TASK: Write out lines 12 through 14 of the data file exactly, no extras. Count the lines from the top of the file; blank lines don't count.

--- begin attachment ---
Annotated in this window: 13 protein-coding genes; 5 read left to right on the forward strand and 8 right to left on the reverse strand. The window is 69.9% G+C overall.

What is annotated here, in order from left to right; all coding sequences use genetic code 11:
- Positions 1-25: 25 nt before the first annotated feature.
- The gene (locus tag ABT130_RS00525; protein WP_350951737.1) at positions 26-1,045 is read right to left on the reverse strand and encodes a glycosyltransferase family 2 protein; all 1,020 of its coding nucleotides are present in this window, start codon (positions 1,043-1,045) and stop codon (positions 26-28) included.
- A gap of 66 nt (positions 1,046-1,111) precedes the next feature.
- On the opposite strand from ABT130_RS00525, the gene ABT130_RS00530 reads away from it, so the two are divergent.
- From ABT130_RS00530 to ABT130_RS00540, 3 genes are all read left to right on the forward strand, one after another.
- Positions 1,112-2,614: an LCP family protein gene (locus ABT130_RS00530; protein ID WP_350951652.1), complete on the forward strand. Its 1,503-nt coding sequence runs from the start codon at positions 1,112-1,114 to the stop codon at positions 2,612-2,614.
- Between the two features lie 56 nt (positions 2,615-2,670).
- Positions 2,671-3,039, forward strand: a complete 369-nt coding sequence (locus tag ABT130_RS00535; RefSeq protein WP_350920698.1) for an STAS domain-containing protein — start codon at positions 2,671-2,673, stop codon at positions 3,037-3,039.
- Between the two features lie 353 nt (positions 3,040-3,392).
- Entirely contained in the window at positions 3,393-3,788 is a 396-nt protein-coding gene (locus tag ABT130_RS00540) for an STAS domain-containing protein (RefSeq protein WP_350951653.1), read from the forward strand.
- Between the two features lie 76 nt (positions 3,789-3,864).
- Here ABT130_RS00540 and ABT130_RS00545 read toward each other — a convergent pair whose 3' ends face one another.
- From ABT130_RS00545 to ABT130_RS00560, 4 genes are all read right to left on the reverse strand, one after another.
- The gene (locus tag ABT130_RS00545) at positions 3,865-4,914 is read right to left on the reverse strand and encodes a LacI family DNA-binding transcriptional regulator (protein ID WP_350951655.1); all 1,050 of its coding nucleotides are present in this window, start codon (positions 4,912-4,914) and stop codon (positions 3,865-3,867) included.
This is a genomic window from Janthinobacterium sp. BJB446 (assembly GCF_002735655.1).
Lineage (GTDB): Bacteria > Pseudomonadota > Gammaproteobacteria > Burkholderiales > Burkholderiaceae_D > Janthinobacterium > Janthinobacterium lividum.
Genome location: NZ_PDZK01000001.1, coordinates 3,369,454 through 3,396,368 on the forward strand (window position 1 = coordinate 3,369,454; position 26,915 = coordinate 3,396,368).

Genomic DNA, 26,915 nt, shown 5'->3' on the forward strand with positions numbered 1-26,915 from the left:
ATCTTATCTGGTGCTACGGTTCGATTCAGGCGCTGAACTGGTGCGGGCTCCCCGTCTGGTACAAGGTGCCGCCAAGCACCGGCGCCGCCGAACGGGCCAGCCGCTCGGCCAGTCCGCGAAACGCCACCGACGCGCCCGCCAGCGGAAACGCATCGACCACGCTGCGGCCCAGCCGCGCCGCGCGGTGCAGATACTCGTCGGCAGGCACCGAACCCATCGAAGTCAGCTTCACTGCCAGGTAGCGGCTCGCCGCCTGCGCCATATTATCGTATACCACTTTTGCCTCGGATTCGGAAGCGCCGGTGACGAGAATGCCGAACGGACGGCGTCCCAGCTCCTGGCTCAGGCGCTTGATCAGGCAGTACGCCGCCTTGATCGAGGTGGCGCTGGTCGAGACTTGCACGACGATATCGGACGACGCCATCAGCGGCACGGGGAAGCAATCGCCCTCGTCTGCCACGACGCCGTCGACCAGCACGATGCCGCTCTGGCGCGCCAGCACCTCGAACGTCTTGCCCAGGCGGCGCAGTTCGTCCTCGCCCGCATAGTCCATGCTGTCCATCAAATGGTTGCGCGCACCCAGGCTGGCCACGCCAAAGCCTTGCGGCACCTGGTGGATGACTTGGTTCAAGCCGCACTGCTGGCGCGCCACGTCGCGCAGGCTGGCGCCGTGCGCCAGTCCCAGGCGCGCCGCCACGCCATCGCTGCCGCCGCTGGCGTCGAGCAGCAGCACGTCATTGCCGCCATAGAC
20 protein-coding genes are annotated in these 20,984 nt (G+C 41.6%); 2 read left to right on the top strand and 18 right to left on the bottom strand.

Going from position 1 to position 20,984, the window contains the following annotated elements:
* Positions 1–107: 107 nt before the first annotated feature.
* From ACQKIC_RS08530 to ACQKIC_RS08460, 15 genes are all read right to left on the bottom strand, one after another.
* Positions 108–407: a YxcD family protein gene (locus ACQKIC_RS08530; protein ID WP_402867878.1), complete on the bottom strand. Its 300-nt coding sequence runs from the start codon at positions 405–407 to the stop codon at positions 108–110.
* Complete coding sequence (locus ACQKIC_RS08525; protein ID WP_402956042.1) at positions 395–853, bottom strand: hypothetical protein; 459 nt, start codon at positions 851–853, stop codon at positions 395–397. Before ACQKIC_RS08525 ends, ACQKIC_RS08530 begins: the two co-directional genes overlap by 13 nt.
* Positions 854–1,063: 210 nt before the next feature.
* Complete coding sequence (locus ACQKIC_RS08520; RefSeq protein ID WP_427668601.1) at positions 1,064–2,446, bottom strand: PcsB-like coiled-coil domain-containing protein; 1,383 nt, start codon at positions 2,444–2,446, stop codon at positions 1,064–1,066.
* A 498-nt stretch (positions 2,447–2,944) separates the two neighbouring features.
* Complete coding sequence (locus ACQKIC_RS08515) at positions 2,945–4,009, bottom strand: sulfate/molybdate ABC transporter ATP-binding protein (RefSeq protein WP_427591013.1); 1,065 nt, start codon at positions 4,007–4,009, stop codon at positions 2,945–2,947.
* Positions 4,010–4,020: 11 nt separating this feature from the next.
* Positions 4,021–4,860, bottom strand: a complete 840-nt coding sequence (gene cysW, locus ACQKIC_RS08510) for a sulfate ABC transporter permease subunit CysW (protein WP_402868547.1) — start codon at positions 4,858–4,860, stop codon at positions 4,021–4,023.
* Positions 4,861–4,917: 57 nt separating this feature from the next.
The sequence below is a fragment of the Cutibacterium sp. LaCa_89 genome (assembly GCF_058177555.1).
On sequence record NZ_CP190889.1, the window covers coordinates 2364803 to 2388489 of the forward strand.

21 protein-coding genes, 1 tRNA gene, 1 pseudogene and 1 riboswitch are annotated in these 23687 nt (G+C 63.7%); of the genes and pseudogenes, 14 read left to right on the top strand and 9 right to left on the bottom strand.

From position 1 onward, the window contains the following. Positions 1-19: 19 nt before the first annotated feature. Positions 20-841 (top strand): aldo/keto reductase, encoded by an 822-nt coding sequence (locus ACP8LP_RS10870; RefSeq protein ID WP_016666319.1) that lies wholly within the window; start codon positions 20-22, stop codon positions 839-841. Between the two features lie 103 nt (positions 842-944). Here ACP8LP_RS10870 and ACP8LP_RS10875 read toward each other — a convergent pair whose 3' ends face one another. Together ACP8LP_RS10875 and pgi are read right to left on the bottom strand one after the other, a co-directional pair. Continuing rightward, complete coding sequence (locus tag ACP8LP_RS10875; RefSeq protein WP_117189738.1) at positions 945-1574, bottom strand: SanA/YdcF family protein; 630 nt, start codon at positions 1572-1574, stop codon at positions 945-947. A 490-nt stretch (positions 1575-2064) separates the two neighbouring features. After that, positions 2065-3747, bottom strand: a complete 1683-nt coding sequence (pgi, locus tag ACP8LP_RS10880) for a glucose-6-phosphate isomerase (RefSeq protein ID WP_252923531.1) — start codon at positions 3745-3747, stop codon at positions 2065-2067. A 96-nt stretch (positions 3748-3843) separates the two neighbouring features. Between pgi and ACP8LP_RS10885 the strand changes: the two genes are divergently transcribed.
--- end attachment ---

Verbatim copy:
- Entirely contained in the window at positions 3,393-3,788 is a 396-nt protein-coding gene (locus tag ABT130_RS00540) for an STAS domain-containing protein (RefSeq protein WP_350951653.1), read from the forward strand.
- Between the two features lie 76 nt (positions 3,789-3,864).
- Here ABT130_RS00540 and ABT130_RS00545 read toward each other — a convergent pair whose 3' ends face one another.